SEARCH

SEARCH BY CITATION

Keywords:

  • diabetes;
  • exenatide;
  • sleepiness

Summary

  1. Top of page
  2. Summary
  3. Introduction
  4. Methods
  5. Results
  6. Discussion
  7. Acknowledgement
  8. Disclosure Statement
  9. References

We investigate the effects of exenatide on excessive daytime sleepiness (EDS), driving performance and depression score in patients with type 2 diabetes with EDS. Eight obese patients with diabetes but without obstructive sleep apnoea (OSA) participated in a placebo-controlled single-blind study during which multiple wakefulness and sleep latency test, Epworth score, driving performance, depression score, fasting glucose and glycated haemoglobin (HbA1c) levels were assessed at baseline, end of placebo and treatment phase at baseline and after 22 weeks of treatment. Mean (±standard error of the mean) age, body mass index (kg m2) and HbA1c [mmol mol−1 (%)] of patients at baseline were 50 ± 4.9 years, 37.6 ± 1.1 and 65 ± 19 (8.06 ± 0.41), respectively. When compared to placebo, exenatide treatment was associated with a decrease in both subjective and objective sleepiness, based on the Epworth score reduction and the sleep latency increase assessed by multiple objective sleepiness and sustained attention (OSLER) tests, respectively. Mean sleep latency time (adjusted for change in HbA1c and weight) were 32.1 ± 1.7, 29.1 ± 1.7 and 37.7 ± 1.7, respectively (= 0.002). Modelling for covariates suggested that improvement in mean sleep latency time is predicted by changes in weight (= 0.003), but not by changes in HbA1c (= 0.054). Epworth sleepiness score was reduced significantly (values for placebo versus exenatide: 11.3 ± 1.2 versus 5.7 ± 1.3; = 0.003). No significant change was noted in the depression score and driving performance. Exenatide is associated with a significant reduction in objective sleepiness in obese patients with type 2 diabetes without OSA, independent of HbA1c levels. These findings could form a basis for further studies to investigate the pathophysiological mechanisms of sleepiness in obese patients with type 2 diabetes.


Introduction

  1. Top of page
  2. Summary
  3. Introduction
  4. Methods
  5. Results
  6. Discussion
  7. Acknowledgement
  8. Disclosure Statement
  9. References

Excessive daytime sleepiness (EDS) and fatigue are common complaints among patients with diabetes and constitute an important health and social issue. EDS is also a cardinal feature of obstructive sleep apnoea (OSA), and in view of the high prevalence of OSA in patients with diabetes (West et al., 2006) and its independent association with the metabolic syndrome (Gruber et al., 2006; Newman et al., 2001), complaints of EDS among patients with diabetes are often assumed to be due to the presence of underlying OSA. Various studies, however, have shown that obesity (Resta et al., 2003; Vgontzas et al., 1998), depression (Breslau et al., 1997; Ford and Kamerow, 1989) and diabetes (Resnick et al., 2003) are responsible for EDS, independent of OSA. In a large random population sample with selected patients evaluated in the sleep laboratory, depression was shown to be the most significant risk factor for EDS, followed by high body mass index (BMI), diabetes and, finally, OSA (Bixler et al., 2005). In our study of patients with diabetes not known to have OSA, increased BMI was shown to be an independent predictor of EDS while glycated haemoglobin (HbA1c) was significantly higher in patients with EDS compared with patients without EDS (Iqbal et al., 2007). Thus, the mechanism of EDS in diabetes appears to be multi-factorial and is associated with obesity and other factors independent of OSA.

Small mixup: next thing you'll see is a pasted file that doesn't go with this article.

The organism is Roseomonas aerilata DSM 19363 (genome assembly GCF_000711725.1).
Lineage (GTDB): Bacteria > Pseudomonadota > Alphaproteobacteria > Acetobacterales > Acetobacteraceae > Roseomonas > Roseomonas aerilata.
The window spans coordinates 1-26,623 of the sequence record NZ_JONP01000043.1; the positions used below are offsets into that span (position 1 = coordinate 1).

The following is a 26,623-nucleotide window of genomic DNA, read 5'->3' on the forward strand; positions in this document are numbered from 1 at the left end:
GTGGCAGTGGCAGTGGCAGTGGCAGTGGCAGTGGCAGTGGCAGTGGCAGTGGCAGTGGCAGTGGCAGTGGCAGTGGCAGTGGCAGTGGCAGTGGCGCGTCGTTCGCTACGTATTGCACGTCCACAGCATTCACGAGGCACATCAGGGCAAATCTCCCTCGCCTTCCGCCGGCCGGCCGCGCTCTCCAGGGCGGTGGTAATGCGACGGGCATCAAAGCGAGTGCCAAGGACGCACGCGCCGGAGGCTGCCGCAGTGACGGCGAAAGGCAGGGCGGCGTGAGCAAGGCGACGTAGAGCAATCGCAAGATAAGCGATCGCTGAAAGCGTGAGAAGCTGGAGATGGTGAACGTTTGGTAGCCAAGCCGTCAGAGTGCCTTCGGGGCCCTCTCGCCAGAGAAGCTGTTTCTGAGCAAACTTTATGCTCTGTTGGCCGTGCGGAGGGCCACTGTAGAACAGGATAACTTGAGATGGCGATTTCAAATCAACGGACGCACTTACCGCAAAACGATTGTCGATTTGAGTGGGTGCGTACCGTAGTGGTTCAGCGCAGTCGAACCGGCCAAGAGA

Evidence from studies on EDS or in experimentally induced EDS after sleep deprivation has suggested that the independent association between obesity and EDS is mediated by increased production of proinflammatory ‘somnogenic’ adipose tissue-derived cytokines (Späth-Schwalbe et al., 1998; Vgontzas et al., 2004). The significance of EDS, daytime somnolence and fitness to drive within the context of poor glycaemic control has not been explored. Increased understanding of the effects of concurrent glucose and weight reduction on EDS, driving performance and depression scores among obese patients with diabetes with EDS may therefore have important therapeutic and social implications.

The glucagon-like peptide (GLP)-1 receptor analogue exenatide is a recognized treatment for hyperglycaemia in obese patients with type 2 diabetes (NICE, 2009). Clinical studies have shown efficacy in glucose-lowering and consistent reductions in weight (Buse et al., 2007). We aim to investigate whether the administration of exenatide to obese patients with type 2 diabetes without OSA would result in a significant improvement in objective measure of daytime sleepiness. We also aim to evaluate the effect of exenatide on levels of somnogenic adipocytokines, glycaemic control, weight and driving performance.

Methods

  1. Top of page
  2. Summary
  3. Introduction
  4. Methods
  5. Results
  6. Discussion
  7. Acknowledgement
  8. Disclosure Statement
  9. References